Who is a Space Princess?
I am happy to announce that the New Space Princess literary movement now consists of two members: me and Edward Willet, a Canadian writer who would be profoundly embarrassed to be associated with me if he knew what a disreputable person I am. But no matter! Recently the SWFA Mansion in New Jersey was rocked and shattered with tumult as Mr. Willet and I disagreed over the definition of who is a “Space Princess” — for example, is Princess Padme of Naboo a Space Princess, or only a Space Senator? Do elected Princesses count? What about a girl whose father is the Tyrant of Pluto — if Pluto is no longer a planet, does that mean she is no longer a Space Princess?
I wonder if the guys over at the New Weird Movement or the Mundane SF Movement or the People’s Front of Judea have to make such nuanced and elaborate definitional arguments just to see what is inside or outside their literary cannon?
We lack as yet a ready definition to cover all forms of Space Princessship. Several possible criteria suggest themselves: (1) Does she wear a crown? (2) Does she have a bare midriff? (3) Does she have a raygun? (4) Is she from Outer Space? (5) Is she a non-reigning member of the Royal Family? (Non-reigning, because, of course, we are not the Space QUEEN movement — they are our rivals!)
In the interests, therefore, of obfuscating the matter, and making it look as if our literary movement is larger than it really is (three people instead of one and a half) I suggest a survey of all the great classics and popular blockbusters of science fiction, to see which of them can be shoehorned into membership in our mighty literary juggernaut of a movement, perhaps by some sleight of hand or by switching the definitions while you are not looking. Ready? Let’s begin!
WHICH OF THE GREATEST SCI FI STORIES ARE PART OF THE SPACE PRINCESS CANNON?
There are three qualities that a book, film, or teleplay must have in order to qualify.
First, the story must have a princess. A gorgeous princess is better than a fat and dumpy princess, but this is not a necessity. If she is not merely gorgeous, but so gorgeous that it breaks your brain, this is better. If she wears a shiny hat to show that she enjoys royal estate, this is even better.
SECOND CRITERION: MUST NOT BE REAL PRINCESS. Note Shiny Hat.
This second criterion has some wiggle room, in that if the story starts with a real princess, such as Cleopatra or someone like that, and makes out that she is really a robot from Mars or the reincarnation of a royal space-tyrant from Pluto or some wild idea like that, it might be allowed.
Cleopatra is so haunted with glamour and legend that we should not hold that fact that she is both real and not from Outer Space against her. Princesses of unusual legendary stature such as Boadicea, Semiramis, Dido, Penthesilia, or Princess Di, or someone else whose historical reality is in doubt, will fit into this Princess Cleopatra exception. But Princesses in this category have to be decided on a case-by-case basis. It also helps if the Princess is jaw-droppingly glamorous such as if she is portrayed by Gina Torres (than whom few actresses are more attractive).
THE CLEOPATRA EXCEPTION
The third and most important criterion is that the Princess be from space or rule space, preferably a planet we have heard of, like Mars, but in any case it has to be a planet, asteroid belt, nebula, galaxy, galactic cluster or supercluster or other heavenly body in space. Princesses from parallel dimension, Oz, Elfland, the World of Tiers, Amber, and the Looking-Glass World do not Count. So the White Queen from Alice is not a Space Princess.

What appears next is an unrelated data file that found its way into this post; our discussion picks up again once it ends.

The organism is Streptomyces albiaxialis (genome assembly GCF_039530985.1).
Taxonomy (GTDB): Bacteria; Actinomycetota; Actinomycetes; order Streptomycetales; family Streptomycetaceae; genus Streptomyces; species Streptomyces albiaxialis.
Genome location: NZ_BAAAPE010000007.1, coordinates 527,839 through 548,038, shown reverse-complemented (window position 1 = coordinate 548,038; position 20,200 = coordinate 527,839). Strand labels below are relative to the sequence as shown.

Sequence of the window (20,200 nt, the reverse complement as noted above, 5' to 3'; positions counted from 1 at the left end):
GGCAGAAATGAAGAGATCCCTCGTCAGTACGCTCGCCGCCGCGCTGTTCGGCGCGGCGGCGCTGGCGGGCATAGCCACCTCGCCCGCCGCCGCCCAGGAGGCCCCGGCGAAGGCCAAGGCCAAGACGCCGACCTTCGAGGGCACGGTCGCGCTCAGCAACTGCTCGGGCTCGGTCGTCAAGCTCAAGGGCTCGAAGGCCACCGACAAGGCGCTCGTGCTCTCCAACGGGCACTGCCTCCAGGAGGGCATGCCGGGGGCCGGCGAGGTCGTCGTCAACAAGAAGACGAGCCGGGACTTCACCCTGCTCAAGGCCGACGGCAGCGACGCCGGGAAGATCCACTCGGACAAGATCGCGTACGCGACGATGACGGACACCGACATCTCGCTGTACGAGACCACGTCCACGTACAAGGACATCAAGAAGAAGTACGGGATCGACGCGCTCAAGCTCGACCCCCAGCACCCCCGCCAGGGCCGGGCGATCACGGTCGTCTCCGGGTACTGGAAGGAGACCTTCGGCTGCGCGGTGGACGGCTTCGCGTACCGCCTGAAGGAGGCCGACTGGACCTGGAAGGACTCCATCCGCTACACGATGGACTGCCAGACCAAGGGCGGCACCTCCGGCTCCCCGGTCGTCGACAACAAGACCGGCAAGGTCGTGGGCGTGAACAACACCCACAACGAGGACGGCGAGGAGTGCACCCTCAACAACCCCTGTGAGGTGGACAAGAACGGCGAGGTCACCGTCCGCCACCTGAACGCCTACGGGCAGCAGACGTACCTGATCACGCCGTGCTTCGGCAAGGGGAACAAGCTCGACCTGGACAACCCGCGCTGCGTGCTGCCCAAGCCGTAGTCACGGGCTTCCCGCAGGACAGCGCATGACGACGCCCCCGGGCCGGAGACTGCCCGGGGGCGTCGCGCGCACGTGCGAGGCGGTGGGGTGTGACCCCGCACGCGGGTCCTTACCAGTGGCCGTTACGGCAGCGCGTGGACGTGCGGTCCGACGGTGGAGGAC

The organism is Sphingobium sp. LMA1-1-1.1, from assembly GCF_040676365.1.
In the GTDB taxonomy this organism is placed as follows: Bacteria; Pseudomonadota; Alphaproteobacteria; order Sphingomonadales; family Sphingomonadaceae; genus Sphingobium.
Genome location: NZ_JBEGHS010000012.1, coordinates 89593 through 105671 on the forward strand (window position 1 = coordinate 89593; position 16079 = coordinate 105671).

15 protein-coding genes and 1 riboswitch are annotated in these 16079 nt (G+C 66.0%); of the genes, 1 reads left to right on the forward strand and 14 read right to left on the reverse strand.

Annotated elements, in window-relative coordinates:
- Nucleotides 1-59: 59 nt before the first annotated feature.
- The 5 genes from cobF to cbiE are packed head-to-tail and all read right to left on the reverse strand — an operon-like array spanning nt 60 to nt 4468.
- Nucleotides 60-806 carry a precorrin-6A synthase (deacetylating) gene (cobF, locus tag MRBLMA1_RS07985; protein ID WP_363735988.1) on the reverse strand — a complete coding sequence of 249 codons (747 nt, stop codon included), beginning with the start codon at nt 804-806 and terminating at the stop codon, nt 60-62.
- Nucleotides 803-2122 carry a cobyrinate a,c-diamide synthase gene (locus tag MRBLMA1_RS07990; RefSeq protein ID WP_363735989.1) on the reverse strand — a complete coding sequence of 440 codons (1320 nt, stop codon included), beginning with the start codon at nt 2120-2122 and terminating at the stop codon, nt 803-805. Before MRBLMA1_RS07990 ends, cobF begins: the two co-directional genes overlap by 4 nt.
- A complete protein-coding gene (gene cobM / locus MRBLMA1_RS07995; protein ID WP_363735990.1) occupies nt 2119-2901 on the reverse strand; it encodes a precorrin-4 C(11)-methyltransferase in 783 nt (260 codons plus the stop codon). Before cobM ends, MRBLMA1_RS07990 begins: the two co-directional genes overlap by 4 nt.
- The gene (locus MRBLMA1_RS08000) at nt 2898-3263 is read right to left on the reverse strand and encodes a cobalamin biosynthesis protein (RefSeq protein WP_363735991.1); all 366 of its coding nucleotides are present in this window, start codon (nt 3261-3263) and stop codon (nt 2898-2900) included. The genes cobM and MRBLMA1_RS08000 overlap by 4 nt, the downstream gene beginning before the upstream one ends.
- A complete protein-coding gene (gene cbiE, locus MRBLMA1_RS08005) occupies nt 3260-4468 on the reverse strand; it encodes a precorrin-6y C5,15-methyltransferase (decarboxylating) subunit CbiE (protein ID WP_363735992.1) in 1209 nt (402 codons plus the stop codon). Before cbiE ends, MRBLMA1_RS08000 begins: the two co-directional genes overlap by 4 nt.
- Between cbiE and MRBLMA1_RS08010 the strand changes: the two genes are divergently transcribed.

THIRD CRITERION: MUST BE FROM OUTER SPACE
Princesses who inhabit the extremely far future, especially if the Earth is changed beyond recognition, might be considered. While technically these would be Time Princesses rather than Space Princesses, we dare not enact a rule so strict that it would exclude both the beautiful but diabolically evil Sorainya of the Gyronchi as depicted in Jack Williamson’s The Legion of Time, and her beautiful but virtuous counterpart Lethonee of Jonbar. For one thing, Sorainya is gorgeous, and scantily dressed in a clinging silken shift (which was really risque for 1938), as seen here using her time-projection image to lure an unsuspecting yet intrepid hero to his death in the ocean.
TIME PRINCESSES ALSO COUNT
I would not want to exclude the beautiful but diabolically evil Sorainya of the Gyronchi from consideration as a Space Princess for two reasons. First, I don’t want to anger her, so that she lures me to a watery grave using her time projection powers. (Note the shark fin in the lower left corner of the picture above.) Also, it would be cruel to the beautiful and virtuous Lethonee to exclude her. Second, if we exclude these two from consideration as a Space Princesses, some ill-bred yet logical reader would ask us to reject both the beautiful but diabolically evil Ineznia of Gonwonlane and the beautiful but virtuous L’onee who appear in Two Hundred Millon A.D. by A.E. van Vogt, which might seem, at first glance, to be inspired by a very similar idea (cough, cough, ripoff) as the classic by Wiliamson. So Time Princesses also count, even if they are evil.
Which brings us to the next point:
Please note that Space Princesses can be of any alignment! The beautiful as she is evil daughter of a space emperor is just as much a princess as the beautiful as she is spunky princess captured by the Space Empire and being tortured for the secret location of the rebel base. The difference is that Evil Space Princesses wear lavish eye makeup to make her eyes look more slanted and exotic, I guess because they are suffering from what is technically known as Fah lo Suee envy.
However, according to the official rules, if a Space Princess changes allignment, such as when she breaks the hero out of jail, she looses a level. That may be why super competent and ruthless evil space princesses usually end up, after chapter twelve or so, not doing so much when they turn good. They don’t seem to be that good at being kidnapped, which is one of the main past-times of Lawful Good Space Princesses, or of being spunky, which is the class feat of Chaotic Good Space Princesses.
There are other factors that, while not strict criteria themselves, may decide an otherwise uncertain case. These include whether or not the Space Princess is armed, such as with a ray gun, whether she wears a shiny hat, and whether she dresses in tight clothing which leaves her midriff bare.
Now let us examine possible candidates for induction!
1. A Princess of Mars, by Edgar Rice Burroughs.